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Bookmarks: Spirit-inspired

First novel by SFU prof is dual tale of coping with mental illness and the immigrant experience



Soucouyant, by David Chariandy

Arsenal Pulp Press

$19.95, 200 pgs.

Reveiwed by Holly Fraughton

If you’re amongst the legions of voracious readers who tend to shy away from thin novels — myself included — you may reconsider your selection criteria after reading Soucouyant .

The novel is the impressive first effort of Vancouver-based David Chariandy, a professor of literature at Simon Fraser University.

At its most basic level, Soucouyant tells the story of an immigrant family struggling to cope with their mother, Adele’s, early onset dementia. To make matters worse, the family has trouble assimilating within their predominantly white, suburban neighbourhood of Scarborough Bluffs.

While the central character and narrator, the youngest son, is well developed through first-person descriptive memories, he remains nameless throughout the novel.

The narrator clearly feels a weight of responsibility for Adele after his father dies in a workplace accident, and his older brother abandons them to pursue his dreams of becoming a poet.

Unable to cope with the burden of being his mother’s sole caregiver as she slips further away from reality and drifts back to terrible memories from her childhood in Trinidad, her youngest son also leaves home, only to return two years later to discover a strange young woman has stepped in to look after Adele.

While slightly enigmatic at times, Chariandy’s descriptions are rich and somber, and his writing, choppy and poetic.

“Is it wise for this young woman to so quickly take me at my word? I steal glances at her in turn. Her lashes and lush dart of her eyebrows. Her thin back and her collarbones. Her birthmark of a comet, maybe. A flare of energy traveling down her neck.”

Adele’s illness has led her to develop a habit of wandering off, and each time she escapes on one of her misadventures, the narrator and her mysterious caregiver, Meera, are sent into a panic, scrambling to find her before she hurts herself.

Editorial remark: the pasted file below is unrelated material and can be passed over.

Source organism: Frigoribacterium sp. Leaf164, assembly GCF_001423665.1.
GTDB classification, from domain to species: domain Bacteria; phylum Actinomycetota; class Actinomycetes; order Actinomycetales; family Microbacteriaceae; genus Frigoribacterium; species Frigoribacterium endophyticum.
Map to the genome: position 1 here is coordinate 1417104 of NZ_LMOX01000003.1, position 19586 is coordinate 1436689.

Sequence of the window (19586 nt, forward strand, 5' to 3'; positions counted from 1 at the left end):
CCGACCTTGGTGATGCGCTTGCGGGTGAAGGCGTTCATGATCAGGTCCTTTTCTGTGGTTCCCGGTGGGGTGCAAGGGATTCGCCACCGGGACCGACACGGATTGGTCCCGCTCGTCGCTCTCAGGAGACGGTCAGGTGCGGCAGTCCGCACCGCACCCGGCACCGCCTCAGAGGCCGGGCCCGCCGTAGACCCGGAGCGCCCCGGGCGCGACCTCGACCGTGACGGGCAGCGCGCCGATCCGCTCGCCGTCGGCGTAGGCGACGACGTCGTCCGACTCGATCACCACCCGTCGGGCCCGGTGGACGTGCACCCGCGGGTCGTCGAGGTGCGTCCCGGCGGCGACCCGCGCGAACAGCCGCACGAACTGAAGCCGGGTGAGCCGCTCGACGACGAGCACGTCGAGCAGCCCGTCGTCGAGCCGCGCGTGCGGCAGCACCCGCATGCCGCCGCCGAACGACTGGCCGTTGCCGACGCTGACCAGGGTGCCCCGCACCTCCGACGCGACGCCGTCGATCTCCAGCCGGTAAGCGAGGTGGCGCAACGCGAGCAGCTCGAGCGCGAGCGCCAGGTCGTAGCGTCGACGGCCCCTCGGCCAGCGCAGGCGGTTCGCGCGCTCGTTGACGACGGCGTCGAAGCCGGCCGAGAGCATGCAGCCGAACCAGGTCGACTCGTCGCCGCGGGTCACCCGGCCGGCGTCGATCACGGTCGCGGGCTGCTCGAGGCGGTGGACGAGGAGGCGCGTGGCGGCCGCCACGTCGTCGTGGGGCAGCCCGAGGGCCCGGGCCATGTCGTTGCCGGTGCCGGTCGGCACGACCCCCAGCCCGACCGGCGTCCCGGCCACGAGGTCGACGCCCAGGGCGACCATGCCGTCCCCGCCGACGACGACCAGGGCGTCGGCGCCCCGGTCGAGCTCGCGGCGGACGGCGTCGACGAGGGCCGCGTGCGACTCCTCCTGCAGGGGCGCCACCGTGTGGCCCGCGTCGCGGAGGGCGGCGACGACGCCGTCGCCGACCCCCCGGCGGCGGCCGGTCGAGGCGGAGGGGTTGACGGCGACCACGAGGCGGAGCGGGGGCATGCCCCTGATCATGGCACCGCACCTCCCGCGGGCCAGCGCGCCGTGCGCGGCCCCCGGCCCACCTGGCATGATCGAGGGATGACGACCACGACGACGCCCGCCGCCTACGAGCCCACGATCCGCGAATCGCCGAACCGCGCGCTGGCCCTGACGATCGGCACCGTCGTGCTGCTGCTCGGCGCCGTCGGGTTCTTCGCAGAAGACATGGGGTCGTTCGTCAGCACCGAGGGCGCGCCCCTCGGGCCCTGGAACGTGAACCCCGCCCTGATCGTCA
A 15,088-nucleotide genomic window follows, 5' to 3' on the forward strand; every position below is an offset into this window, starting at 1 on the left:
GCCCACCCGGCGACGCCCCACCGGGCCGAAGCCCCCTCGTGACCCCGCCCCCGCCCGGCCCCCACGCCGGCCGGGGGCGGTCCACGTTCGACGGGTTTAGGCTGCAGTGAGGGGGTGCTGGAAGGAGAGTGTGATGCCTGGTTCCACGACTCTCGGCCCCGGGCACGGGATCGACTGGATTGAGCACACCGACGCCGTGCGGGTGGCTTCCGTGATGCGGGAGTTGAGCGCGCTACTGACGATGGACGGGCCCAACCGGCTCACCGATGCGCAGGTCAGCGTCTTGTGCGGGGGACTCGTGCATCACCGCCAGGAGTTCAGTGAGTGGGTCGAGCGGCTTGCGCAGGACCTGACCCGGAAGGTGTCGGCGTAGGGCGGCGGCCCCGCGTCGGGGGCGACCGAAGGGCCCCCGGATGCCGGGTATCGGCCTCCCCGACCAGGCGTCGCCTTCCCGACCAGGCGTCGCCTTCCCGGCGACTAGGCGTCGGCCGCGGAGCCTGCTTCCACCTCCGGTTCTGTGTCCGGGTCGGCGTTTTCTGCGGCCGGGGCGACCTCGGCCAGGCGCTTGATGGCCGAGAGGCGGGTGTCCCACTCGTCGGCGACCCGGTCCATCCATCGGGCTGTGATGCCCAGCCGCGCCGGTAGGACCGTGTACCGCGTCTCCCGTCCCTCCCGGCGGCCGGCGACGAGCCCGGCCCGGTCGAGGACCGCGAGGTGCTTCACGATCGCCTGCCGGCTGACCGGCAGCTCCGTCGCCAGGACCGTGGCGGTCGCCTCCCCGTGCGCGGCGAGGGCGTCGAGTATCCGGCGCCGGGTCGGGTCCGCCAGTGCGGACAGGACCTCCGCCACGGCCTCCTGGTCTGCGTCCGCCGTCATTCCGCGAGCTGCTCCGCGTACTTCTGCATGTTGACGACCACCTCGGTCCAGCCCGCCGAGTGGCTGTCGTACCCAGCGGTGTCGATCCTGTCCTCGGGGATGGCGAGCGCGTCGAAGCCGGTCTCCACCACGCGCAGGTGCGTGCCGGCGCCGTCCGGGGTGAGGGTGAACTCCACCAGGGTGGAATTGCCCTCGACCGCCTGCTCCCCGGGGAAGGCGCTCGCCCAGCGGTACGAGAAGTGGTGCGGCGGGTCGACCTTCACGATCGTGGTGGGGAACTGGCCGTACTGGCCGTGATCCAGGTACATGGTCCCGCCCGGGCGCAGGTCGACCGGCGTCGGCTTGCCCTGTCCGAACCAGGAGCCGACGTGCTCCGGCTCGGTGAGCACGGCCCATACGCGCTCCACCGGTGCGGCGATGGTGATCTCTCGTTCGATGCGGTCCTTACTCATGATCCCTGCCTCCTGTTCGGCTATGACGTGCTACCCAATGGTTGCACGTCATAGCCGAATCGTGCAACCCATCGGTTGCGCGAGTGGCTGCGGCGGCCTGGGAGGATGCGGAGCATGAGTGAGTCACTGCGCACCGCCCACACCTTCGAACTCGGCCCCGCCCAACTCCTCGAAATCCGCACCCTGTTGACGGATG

“I can’t find her.

“I’ve returned from my walk and searched the entire house but Mother’s nowhere to be found. She isn’t in the sitting room or her bedroom. The bathroom is empty. I run downstairs to check the front door closet, noticing that Mother’s coat is still there, her slippers and sneakers too. A good sign, a bad sign? An old woman barefooted and lost in the dark and cold?”

The novel is filled with sad, panicked moments like these, helping the reader to gain an understanding, if only for a brief moment, of what it might be like to care for a loved one with a serious mental illness.

Aside from telling one family’s troubling story, Chariandy’s tale is also riddled with mysterious, dark references to Caribbean folklore, and touches on deeper issues of racism, sexual exploitation and colonialism.

Forgetting, a central theme within the novel, is tied to Chariandy’s vague references to a “soucouyant” — a Caribbean evil spirit — that Adele encountered as a child. But her experience with this “being” is actually connected to a traumatic childhood memory.

Since this connection isn’t fully explained until the end of the novel, the reader is left with a somewhat frustrating gap in the storyline, and a sense of confusion.

Gripped by guilt for leaving Adele, the narrator is desperate to not only make amends, but to try and pull the troubling stories from his mother’s crumbling mind. While Adele struggles to remember, her son cannot seem to forget.

Adele’s troubled history, both horrific and heart wrenching, is finally revealed at the end of the novel, creating a sense of completion, understanding, and closure.